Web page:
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What every business needs to know about trademark basics

If you run a business, you want your products or services to stand out to potential customers in order to maximize your sales and profits. Developing a trademark is one way that your business can accomplish this. Trademarks are protections for the name and marking a business will use for advertising and promotion. They are normally considered valid whether a trademark registration has occurred or not, but registering the mark with the Patent and Trademark Office (PTO) offers extra legal protection, especially if a conflict arises where one of your competitors wants to use your mark. The PTO offers three options for applying for a trademark:

  • Use application - An application solidifying the use of trademark names or logos that have already been in use
  • Intent to use - An application presenting the trademark you wish to use before you actually start to use it
  • Foreign use - An application from outside the U.S. for trademark protection in the U.S.

Trademark timing

When it comes to promoting your business using your trademark, or fighting back when a competitor threatens the integrity of your trademark, timing is everything. By default, the first person to use the trademark is the one who retains the right to use it. This doesn't mean that two businesses can't have a similar name or logo, but the businesses should not be in direct competition with one another. For example, there may be several companies called "Sunbright" with some kind on sun logo. One may sell dish soap, another may offer counseling services and another might sell summer clothing. Since these companies don't compete, there isn't a threat to the trademark. However, if a business making laundry detergent started using a similar name and logo, the established dish soap company may have cause to protest if they were using the name first.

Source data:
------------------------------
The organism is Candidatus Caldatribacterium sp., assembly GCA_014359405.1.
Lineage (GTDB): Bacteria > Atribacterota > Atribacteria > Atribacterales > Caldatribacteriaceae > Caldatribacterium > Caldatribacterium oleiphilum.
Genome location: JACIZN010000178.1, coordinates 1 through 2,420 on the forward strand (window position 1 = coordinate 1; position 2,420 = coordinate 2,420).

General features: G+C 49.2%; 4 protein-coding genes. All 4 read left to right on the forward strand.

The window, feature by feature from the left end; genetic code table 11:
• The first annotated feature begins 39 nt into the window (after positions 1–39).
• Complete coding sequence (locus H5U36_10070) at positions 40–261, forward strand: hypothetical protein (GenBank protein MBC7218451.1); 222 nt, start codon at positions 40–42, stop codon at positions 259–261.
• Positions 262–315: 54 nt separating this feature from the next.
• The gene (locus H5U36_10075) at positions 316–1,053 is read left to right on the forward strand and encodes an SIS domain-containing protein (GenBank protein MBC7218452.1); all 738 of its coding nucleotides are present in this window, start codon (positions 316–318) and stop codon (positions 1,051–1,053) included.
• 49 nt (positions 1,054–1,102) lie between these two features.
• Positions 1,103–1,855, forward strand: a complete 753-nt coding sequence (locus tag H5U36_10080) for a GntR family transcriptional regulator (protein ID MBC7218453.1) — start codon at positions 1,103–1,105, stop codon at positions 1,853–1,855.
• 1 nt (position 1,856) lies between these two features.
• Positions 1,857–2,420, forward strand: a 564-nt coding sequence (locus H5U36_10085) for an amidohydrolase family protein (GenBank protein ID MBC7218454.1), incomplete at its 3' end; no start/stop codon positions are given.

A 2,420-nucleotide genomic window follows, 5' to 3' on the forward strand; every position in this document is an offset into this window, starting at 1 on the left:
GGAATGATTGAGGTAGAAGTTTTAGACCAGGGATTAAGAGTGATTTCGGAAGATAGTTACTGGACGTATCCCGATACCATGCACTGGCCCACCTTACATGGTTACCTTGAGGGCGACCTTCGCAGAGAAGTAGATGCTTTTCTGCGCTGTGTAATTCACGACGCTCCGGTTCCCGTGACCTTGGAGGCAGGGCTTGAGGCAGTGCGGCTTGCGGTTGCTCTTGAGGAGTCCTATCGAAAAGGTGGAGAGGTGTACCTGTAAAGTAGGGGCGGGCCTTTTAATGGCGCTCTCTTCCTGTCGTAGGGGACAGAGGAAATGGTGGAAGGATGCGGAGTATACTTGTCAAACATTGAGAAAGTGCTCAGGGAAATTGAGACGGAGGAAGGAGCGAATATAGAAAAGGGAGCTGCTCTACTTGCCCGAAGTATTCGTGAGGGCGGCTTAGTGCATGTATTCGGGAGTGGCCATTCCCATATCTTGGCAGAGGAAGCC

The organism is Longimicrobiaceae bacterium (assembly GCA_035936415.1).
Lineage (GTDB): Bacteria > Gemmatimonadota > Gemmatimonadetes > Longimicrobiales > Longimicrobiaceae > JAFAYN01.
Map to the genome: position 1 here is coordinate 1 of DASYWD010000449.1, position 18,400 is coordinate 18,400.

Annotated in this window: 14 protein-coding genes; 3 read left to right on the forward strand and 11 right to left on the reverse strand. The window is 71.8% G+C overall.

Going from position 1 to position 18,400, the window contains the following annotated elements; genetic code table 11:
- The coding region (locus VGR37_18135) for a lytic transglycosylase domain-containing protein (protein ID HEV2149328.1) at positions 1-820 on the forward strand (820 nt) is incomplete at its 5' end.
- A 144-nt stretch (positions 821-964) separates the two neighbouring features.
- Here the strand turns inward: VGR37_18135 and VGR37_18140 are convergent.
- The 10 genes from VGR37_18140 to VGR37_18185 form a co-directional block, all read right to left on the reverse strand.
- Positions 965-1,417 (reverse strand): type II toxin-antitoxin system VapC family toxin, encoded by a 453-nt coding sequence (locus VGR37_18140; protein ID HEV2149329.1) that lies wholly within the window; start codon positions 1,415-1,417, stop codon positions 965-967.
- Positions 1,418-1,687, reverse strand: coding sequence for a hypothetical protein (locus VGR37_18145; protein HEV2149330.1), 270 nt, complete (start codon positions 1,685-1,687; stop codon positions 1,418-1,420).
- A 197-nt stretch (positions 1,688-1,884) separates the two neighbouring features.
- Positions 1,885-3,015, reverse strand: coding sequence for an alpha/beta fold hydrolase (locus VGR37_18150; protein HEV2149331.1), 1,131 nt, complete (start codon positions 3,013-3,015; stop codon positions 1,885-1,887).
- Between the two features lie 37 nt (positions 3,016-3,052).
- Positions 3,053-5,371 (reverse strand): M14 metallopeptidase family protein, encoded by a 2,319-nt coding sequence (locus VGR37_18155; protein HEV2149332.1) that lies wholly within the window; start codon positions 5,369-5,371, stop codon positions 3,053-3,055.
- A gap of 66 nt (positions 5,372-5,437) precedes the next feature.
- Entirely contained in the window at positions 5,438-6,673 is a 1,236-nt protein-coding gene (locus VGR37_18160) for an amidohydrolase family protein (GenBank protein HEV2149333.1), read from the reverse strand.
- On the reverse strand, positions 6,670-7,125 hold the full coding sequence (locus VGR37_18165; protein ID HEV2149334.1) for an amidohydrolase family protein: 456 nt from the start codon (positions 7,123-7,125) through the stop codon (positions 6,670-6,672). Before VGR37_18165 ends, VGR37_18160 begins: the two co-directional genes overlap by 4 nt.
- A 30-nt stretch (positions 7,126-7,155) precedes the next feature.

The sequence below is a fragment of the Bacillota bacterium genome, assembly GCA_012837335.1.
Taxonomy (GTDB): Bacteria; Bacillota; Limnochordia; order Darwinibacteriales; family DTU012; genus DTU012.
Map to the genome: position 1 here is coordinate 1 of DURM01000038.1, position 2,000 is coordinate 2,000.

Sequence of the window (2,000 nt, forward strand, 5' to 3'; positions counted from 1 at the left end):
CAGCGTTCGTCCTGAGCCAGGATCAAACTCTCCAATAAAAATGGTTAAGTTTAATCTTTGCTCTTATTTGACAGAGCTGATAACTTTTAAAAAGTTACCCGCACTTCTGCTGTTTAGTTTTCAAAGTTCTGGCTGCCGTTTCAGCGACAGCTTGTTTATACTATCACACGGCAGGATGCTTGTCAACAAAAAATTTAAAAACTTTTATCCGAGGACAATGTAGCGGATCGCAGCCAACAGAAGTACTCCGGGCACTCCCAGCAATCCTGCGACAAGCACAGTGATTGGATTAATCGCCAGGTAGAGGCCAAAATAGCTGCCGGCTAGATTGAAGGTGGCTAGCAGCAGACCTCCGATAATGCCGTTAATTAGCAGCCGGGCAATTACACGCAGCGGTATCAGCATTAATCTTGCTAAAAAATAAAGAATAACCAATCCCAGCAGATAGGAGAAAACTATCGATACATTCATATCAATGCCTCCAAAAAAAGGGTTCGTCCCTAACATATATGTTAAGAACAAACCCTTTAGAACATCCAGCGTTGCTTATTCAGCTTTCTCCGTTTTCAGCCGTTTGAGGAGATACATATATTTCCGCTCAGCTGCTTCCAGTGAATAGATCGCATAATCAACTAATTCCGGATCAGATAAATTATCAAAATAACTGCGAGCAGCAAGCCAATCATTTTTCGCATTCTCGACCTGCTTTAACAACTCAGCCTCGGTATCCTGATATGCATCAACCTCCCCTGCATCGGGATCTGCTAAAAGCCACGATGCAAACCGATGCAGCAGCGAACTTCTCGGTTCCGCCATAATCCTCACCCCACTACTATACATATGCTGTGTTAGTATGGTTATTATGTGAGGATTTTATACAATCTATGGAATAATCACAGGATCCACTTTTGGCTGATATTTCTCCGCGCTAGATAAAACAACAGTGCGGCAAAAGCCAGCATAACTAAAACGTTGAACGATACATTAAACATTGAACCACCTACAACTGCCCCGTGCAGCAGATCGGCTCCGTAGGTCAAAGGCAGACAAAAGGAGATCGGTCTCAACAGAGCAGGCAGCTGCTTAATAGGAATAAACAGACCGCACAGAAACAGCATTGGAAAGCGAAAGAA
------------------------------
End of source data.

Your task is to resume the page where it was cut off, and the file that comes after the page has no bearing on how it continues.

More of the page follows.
Benefits of registering a trademark

Since protection from trademark law doesn't depend on registering a mark, many wonder why typing "TM" at the end of the business or brand name isn't enough. While it often is, registration solidifies the action. By working with trademark lawyers to register a mark, you can ensure you are not infringing on some other business's trademark. If necessary, you will be able to make adjustments before you have firmly established your brand and reputation.

If you are first in line for a trademark, having the proper forms filed provides you with a solid source of proof of when you began using the trademark, which will be available to serve as a defense if anyone ever comes along to dispute your rights of use.

Keeping trademarks current and strong

There are a lot of trademarks out there that either have never been used or were used for a while and then neglected to the point where they are no longer recognizable. If a company seems to have abandoned a trademark, it will be harder to fight an infringement, even if it was registered. Trademarks are also stronger if they are distinct rather than vague. For example, the video game Tetris would have a hard time defending its trademark if they had named the game "block shuffle." If you're getting ready to declare a trademark, working with an attorney will ensure you handle the finer details properly so that your business identity stays protected.

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